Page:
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Superannuation Update

Date: 18/07/2022

1st July 2022 Changes 

Please note: the following is a summary of the changes to Superannuation. It is recommended that you consult with your adviser before making any changes to your Superannuation this is to ensure that it is appropriate for you and that you met all the conditions.

Removal of the work test

Currently, if you are between the ages of 67-74 you need to meet the work test (worked for at least 40 hours in a consecutive 30-day period in the financial year) to be able to contribute to superannuation.

As of 1 July 2022, you do not need to meet the work test. This means that it is easier for you to make contributions to super.

You will still need to meet the work test and other conditions if you want to claim a tax deduction on any of the contributions you make.

Bring forward rule for under 75

The bring-forward rule allows you to make up to three years of contributions in one financial year. Currently, you need to be less than 67 to be eligible to use the bring-forward rule.

From 1 July 2022, if you are under 75 years of age at any time in a financial year you may be able to make non-concessional (after-tax) contributions of up to three times the annual non-concessional cap in that financial year. Other eligibility rules will continue to apply, such as the total super balance limits.

The following table summarises the maximum non-concessional contributions (NCC) that can be contributed in 2022/23 based on your total super balance (TSB) as of 30 June 2022:

Downsizer contributions to superannuation 

Downsizer contributions allow eligible individuals to contribute some or all the proceeds of the sale of their home, without impacting other contribution caps. Unlike Non-Concessional Contributions, downsizer contributions do not have a total super balance limit, or an upper age limit. This means it could be a great, final way to boost super for those who don’t meet other eligibility rules to contribute, or where the NCC cap has been earmarked for other purposes.

From 1 July 2022, the eligibility age is reducing from 65 to 60. The age reduction increases the number of individuals who may be eligible to make a downsizer contribution and boost their retirement savings.

Provided certain other conditions are met, it may be possible to contribute up to $300,000 per person (or $600,000 per couple) from the proceeds of selling your home.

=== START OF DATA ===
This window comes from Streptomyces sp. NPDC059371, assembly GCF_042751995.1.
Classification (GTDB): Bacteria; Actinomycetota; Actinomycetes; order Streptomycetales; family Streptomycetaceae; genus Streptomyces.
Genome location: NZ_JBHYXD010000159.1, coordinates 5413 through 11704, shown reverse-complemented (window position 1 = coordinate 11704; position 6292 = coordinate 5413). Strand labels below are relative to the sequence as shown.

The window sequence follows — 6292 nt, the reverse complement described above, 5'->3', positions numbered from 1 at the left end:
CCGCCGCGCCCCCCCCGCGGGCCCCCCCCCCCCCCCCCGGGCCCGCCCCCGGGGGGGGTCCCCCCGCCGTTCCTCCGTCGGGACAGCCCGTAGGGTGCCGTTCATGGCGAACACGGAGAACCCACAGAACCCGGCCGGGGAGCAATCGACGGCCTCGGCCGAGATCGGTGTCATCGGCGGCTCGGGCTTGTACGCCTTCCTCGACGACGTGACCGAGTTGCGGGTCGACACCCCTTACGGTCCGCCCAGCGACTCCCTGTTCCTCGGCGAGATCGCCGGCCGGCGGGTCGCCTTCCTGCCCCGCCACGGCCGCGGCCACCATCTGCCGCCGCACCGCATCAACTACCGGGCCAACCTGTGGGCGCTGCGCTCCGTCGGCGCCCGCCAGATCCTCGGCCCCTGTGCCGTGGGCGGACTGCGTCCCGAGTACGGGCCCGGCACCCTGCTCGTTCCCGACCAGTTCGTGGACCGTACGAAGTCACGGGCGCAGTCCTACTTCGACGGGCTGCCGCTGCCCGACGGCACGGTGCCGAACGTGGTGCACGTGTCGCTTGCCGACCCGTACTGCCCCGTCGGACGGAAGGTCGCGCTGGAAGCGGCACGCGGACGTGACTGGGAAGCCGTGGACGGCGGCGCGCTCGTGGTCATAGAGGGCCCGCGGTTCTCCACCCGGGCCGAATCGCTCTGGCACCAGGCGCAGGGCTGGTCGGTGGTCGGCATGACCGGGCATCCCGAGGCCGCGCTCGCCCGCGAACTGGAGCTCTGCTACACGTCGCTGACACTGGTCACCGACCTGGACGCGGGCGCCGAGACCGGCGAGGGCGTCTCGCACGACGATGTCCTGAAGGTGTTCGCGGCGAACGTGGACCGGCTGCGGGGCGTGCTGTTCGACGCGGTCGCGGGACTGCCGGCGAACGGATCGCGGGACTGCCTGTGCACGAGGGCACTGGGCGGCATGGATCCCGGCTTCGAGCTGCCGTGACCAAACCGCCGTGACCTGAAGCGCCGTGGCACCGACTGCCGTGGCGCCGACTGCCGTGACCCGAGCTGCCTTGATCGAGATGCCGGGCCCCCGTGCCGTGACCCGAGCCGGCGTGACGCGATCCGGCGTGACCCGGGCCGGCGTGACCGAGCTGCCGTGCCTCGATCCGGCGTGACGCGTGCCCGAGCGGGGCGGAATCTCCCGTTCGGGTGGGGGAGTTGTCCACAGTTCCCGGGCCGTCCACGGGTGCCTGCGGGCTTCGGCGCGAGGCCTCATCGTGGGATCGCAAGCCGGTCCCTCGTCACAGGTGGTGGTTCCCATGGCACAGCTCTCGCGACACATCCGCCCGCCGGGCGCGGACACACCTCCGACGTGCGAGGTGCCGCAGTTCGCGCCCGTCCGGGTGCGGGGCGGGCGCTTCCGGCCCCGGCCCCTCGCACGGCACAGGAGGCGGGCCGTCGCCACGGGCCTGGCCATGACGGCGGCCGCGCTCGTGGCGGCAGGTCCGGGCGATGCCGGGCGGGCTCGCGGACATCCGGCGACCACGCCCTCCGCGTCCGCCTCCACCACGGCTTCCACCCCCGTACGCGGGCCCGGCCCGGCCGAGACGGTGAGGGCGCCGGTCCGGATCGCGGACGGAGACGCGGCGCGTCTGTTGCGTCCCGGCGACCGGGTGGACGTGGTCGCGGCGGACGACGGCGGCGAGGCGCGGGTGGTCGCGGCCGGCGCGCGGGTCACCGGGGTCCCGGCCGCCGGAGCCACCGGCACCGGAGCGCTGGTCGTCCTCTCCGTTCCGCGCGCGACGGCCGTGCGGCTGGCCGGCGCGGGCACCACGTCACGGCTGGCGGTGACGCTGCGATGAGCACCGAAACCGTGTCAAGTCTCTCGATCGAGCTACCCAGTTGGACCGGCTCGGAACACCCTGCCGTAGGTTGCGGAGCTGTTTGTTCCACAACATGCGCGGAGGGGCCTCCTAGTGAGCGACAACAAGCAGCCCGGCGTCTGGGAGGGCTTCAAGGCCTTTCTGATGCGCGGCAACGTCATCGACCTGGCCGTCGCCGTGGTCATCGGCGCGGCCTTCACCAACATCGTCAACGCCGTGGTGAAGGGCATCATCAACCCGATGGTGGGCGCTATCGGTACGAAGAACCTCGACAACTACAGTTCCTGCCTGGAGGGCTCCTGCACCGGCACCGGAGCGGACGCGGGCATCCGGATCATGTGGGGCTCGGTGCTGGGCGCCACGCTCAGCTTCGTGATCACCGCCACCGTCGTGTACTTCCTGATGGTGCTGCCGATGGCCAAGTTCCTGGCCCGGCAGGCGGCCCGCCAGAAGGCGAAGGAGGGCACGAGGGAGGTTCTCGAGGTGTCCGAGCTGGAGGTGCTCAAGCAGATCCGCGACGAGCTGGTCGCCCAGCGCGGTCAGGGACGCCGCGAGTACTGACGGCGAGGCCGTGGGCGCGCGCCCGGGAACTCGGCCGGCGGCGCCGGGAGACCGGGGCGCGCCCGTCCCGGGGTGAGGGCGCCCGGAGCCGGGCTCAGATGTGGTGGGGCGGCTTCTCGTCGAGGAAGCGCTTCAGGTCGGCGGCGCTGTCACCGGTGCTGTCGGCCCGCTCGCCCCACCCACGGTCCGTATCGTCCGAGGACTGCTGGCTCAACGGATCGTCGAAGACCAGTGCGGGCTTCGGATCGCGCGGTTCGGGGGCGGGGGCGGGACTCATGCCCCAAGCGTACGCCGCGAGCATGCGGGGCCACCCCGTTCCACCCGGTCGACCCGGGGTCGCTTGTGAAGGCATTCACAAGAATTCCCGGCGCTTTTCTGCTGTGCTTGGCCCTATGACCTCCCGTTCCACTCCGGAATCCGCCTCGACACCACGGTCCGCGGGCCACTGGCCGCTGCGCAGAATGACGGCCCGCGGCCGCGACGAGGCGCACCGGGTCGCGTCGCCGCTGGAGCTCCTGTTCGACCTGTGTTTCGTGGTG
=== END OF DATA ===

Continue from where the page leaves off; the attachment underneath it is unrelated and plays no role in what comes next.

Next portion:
Downsizer contributions won’t count towards your concessional or non-concessional contribution caps.

You’ll need to make the contribution within 90 days of settlement of your sale, and you need to complete the required forms to notify your fund that you’re making a downsizer contribution, no later than the time your contribution is made. You must have reached the eligibility age at the time of contributing.

The First Home Super Saver Scheme 

The First Home Super Saver Scheme (FHSSS) allows you to make voluntary contributions of up to $15,000 per year within your concessional and NCC caps. You can later withdraw an amount equal to those voluntary contributions plus earnings (calculated at a set rate by the ATO on the amount you withdraw).

The maximum amount of voluntary contributions that you can withdraw increases from $30,000 to $50,000 from 1 July 2022. This boosts the amount that can be accessed from super and directed to buying your first home.

As the scheme allows the withdrawal of voluntary contributions, consideration must be given to not only whether using super is the right approach for you but the type of contribution you will make. For example, salary sacrifice amounts (if an employee), personal deductible contributions or non-concessional contributions.

There is a range of criteria to withdraw your super under this scheme as well as ensuring the funds are used to purchase your first home which is outlined on the ATO website.

More employees eligible for superannuation payments

Superannuation Guarantee (SG) requires employers to pay a minimum level of super support for eligible employees. One criteria for an employee to be eligible is based on that employee’s monthly earnings being at least $450 per month. However, this threshold is abolished from 1 July 2022 allowing all eligible employees to receive SG paid into their super fund. Employees will still need to satisfy other eligibility requirements.

This measure primarily assists low-income earners to have employer contributions paid to super, boosting their retirement savings.

SG contributions count towards your concessional contribution cap and should be taken into consideration when determining any other contributions made.

Increase in Super Guarantee 

From 1 July 2022, the percentage rate for the Super Guarantee (SG) increases from 10% to 10.5%. Employers are required to contribute additional money to their employees’ super accounts in line with the higher SG percentage rate.

The SG rate has been 10% since 1 July 2021 and under the current schedule of legislated increases, the percentage rate will rise again to 11% on 1 July 2023. It will continue rising 0.5% each year until it reaches its final rate of 12% on 1 July 2025.

Minimum drawdown rate 

The Government has extended the measure introduced in March 2020, allowing retirees to withdraw half the normal minimum amount from their super. Retirees can now leave more money in their super without having to pay additional tax on their earnings. This extension applies to the end of June 2023.

While superannuation remains a highly attractive savings strategy, the complexity of the rules highlights the benefits of working with an adviser so please contact a member of the Adrians team with queries.